In the land farming process, we use the blend of volatilization and biodegradation with indigenous microbes to treat the soil contaminants by degrading or transforming them.
For enhancing water and air holding capacity, and physical handling properties, we supplement the soil with composting elements like manure, wood chips, straw, etc. This is the process of compost piles.
In other ways, an ex-situ remediation technique where the contaminated soils are situated into piles or cells above the ground and the microbial activities are stimulated with aeration or addition of nutrients.
Hence, we can employ both the in-situ and ex-situ to unsaturated or saturated regions, but there are some limitations for each technique.
Based on Microorganisms:
According to the microorganisms used, bioremediation is classified into three types:
Bacterioremediation is a type of remediation, where bacteria are bioremediants and can treat various kinds of pollutants through in-situ or ex-situ techniques.
Phytoremediation utilizes several plants to stabilize, remediate, reduce, or restore contaminants in sediments, soil, water, etc. As these plants can store the heavy polluting metals in their tissues, industries apply various techniques such as phytoextraction or phytoaccumulation, phytotransformation, or phytodegradation, phytostabilization, phytovolatilization, rhizofiltration, and rhizodegradation.
For decontaminating a zone, if we use various fungi types, then the form of bioremediation is called mycoremediation. Furthermore, a fungus is much known for its degradation properties by their fungal mycelia and hence developed this technique.
Based on Types of Degradation:
So, based on the principle of degradation, bioremediation is of two types;
In the biotransformation process, various organic components are partially degraded, and the remaining portion is transformed into various other organic matters.
Biomineralization is another type of bioremediation where microorganisms digest and convert organic waste nutrients into inorganic materials like water, carbon dioxide, etc.
Examples of Bioremediation
Various examples of bioremediation are there, which will assist us in understanding “what is Bioremediation.” We already discussed several examples above in the in-situ and ex-situ techniques; besides them some other cases are;
In the biostimulation process, the stimulation of existing microorganisms occurs by modifying the environmental conditions. Thus, by adding some electron acceptors such as phosphorous, carbon, oxygen, or nitrogen and some nutrients (which limit the rate of microbes), we can easily create a natural stimulation.
For substrates like methane, phenol, or toluene, the process utilizes microbes such as soil microorganisms, groundwater microorganisms, aquifer microorganisms, groundwater methanotrophic bacterium. It is one of the major examples of bioremediation.
Bioaugmentation is another excellent instance of bioremediation. It involves using autochthonous or allochthonous (wild or genetically modified) microorganisms to treat harmful contaminants in the site. However, the oil-contaminated environment is most suitable for it.
This bioremediation strategy mainly depends on the adaptation of a group of microbes used and some physical components like temperature, pH, etc. Nitrosomonas Europaea, Pseudomonas cepacia G4 PR1, Methylosinus trichosporium, Rhodococcus species L4, and Rhodococcus gordoniae P3 are used in bioaugmentation process for ammonia, phenol, methane, essential oils, and their components respectively.
PRB (Permeable Reactive Barrier)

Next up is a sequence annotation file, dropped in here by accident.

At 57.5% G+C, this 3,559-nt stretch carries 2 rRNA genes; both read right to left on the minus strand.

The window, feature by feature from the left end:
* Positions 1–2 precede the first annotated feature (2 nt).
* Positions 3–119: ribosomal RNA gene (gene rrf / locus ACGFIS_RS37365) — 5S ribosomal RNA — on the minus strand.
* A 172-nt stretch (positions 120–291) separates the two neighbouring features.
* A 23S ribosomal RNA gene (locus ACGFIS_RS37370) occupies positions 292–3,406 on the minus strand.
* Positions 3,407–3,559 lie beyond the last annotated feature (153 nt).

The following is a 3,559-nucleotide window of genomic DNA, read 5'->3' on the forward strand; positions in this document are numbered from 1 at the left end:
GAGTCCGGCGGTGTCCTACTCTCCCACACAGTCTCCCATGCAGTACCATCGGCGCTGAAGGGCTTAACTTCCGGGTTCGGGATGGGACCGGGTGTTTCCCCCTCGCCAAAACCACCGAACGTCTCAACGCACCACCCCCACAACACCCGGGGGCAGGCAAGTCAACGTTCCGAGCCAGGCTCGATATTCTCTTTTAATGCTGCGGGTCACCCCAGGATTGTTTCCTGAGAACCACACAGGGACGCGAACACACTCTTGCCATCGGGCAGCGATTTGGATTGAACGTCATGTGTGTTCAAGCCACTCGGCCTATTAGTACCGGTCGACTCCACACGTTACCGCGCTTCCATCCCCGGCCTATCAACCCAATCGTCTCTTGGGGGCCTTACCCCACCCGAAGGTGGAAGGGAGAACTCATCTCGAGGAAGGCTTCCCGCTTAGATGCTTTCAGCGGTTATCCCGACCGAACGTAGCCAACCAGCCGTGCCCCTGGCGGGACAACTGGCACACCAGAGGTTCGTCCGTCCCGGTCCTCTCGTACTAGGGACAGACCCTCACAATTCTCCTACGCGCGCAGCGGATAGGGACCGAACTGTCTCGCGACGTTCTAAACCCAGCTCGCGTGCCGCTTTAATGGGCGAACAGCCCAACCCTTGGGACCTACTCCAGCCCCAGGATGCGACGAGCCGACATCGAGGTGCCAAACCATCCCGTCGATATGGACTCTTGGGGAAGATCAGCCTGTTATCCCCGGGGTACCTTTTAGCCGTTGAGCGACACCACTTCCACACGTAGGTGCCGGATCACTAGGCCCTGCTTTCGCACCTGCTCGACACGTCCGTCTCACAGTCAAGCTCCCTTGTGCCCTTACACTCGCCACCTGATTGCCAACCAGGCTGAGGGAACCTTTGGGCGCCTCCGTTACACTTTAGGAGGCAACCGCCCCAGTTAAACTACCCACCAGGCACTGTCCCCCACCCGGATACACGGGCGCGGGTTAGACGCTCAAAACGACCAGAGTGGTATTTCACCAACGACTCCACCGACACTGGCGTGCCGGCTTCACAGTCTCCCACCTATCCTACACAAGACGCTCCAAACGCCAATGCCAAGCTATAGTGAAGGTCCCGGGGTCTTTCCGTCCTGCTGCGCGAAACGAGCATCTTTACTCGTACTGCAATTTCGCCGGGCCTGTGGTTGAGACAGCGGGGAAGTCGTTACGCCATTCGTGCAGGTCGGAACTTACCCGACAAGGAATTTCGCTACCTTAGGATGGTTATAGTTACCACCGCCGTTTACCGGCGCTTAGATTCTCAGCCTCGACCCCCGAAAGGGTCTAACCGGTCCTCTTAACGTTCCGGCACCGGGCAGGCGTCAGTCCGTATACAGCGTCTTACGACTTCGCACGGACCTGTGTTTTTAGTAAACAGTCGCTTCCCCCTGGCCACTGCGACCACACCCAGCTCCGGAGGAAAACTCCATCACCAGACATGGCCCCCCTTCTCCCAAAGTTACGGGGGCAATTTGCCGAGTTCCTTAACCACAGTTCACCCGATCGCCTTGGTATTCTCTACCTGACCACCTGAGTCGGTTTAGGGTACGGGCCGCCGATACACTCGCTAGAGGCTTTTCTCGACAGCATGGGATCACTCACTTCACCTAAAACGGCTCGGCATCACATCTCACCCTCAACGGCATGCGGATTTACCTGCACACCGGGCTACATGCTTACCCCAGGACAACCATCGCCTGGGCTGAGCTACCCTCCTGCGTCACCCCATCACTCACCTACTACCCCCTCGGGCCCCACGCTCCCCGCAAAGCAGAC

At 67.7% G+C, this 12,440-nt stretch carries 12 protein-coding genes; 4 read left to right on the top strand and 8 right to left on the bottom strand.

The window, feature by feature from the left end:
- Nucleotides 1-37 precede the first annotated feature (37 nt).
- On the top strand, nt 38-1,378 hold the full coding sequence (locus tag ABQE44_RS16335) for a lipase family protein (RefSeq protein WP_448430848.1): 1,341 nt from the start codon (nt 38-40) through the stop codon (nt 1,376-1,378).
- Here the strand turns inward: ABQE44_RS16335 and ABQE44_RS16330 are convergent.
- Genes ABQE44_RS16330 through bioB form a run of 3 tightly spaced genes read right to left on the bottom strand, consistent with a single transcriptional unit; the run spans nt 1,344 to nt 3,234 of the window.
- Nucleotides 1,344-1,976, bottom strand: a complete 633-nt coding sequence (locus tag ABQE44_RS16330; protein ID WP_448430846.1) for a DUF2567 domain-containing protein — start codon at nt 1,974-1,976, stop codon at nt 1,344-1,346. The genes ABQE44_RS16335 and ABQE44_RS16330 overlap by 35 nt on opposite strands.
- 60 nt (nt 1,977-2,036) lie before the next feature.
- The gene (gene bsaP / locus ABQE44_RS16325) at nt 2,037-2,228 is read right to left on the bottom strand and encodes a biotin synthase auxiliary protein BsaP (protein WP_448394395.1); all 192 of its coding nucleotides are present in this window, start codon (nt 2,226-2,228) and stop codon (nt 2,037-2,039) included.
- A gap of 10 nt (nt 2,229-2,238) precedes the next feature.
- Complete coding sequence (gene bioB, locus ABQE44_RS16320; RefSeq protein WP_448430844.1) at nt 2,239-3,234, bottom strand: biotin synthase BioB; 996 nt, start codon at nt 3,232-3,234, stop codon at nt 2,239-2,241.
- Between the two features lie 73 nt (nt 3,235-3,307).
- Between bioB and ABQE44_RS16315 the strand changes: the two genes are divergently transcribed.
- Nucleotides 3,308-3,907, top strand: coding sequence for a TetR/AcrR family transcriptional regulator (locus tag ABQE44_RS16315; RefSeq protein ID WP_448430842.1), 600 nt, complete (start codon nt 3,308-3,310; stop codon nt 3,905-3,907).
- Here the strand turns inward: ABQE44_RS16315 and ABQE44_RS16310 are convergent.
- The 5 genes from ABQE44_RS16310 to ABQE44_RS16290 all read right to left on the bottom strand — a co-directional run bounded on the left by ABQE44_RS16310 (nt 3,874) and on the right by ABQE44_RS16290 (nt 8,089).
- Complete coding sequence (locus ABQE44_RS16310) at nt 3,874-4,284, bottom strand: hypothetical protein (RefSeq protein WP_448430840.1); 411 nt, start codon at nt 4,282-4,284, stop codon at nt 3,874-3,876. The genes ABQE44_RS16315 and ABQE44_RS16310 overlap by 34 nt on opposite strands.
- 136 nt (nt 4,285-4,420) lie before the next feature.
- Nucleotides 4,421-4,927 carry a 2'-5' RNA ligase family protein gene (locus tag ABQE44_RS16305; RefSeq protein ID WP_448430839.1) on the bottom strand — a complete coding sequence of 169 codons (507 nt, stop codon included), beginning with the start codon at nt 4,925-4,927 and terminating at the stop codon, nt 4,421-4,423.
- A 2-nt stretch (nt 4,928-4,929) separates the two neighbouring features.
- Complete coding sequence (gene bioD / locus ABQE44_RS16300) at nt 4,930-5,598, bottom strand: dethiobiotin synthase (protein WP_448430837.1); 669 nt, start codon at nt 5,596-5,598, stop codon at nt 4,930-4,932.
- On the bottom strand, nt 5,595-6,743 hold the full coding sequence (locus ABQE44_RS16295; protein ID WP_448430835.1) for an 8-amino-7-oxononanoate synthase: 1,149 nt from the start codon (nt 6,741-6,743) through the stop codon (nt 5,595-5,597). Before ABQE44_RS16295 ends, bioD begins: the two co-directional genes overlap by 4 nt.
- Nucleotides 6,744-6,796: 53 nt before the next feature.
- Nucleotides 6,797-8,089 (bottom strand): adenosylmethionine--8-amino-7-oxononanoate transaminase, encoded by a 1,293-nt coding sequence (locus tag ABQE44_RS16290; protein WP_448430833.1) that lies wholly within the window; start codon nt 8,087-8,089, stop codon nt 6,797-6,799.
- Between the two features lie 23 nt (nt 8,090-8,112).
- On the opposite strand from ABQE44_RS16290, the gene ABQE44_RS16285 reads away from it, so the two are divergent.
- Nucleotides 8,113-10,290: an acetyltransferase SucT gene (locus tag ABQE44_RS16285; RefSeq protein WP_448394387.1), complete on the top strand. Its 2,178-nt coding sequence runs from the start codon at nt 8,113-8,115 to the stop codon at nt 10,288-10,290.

Permeable reactive barrier uses the in-situ bioremediation technique developed to intercept and remediate a polluted plume. This process uses various materials and methods to treat multiple contaminants through physical, chemical, or biological processes. So, in this natural process, researchers use indigenous bacteria with inducer oxygen as organic material.
Advantages and Disadvantages of Bioremediation
There are lots of advantages and disadvantages of bioremediation—an entirely natural process. Let’s have a closer look at them.
Various advantages of it involve:
- It is beneficial to degrade the pollutants from a wide variety of contaminants and convert them into non-hazardous forms from the hazardous form.
- This technology can treat the contaminants in their original location and thus the necessity to transfer from one medium to another finished.
- Affordable and thus economy friendly.
- Environment friendly as well, because the output we get is not harmful to the environment.
After knowing its various advantages, let us know several disadvantages of it:
- Limited to biodegradable compounds.
- Proper microbial population and proliferation required. This is because biological mechanisms are highly precise.
- It takes lots of time to accomplish the process.
Bioremediation is a thriving technique for eradicating biological contaminants like crude oil, herbicides, pesticides, petroleum products, solvents with halogenation, and much more.
Suppose we adjust some requirements for this process and create a local environment for the growth and reproduction of indigenous microorganisms. We should accomplish the process at a very low expense and not negatively affect our environment.
Moreover, Various other research and developments are going on to develop exclusive economic and environment-friendly techniques. This can be helpful in the degeneration of hazardous pollutants that are unable to degrade before.
Here all points we covered to make you understand what biodegradation is and its types and the limitations of this process. If you still have any queries don’t forget to ask; we always answer.
- www.researchgate.net – “Pakdaman Sardrood, Babak. (2013). Chapter 1 An Introduction to Bioremediation. 10.1007/978-3-642-33811-3_1.”
- medcraveonline.com – “Goswami M, Chakraborty P, Mukherjee K, et al. Bioaugmentation and biostimulation: a potential strategy for environmental remediation. J Microbiol Exp. 2018;6(5):223-231. DOI:”
- en.wikipedia.org – “An overview of bioremediation.”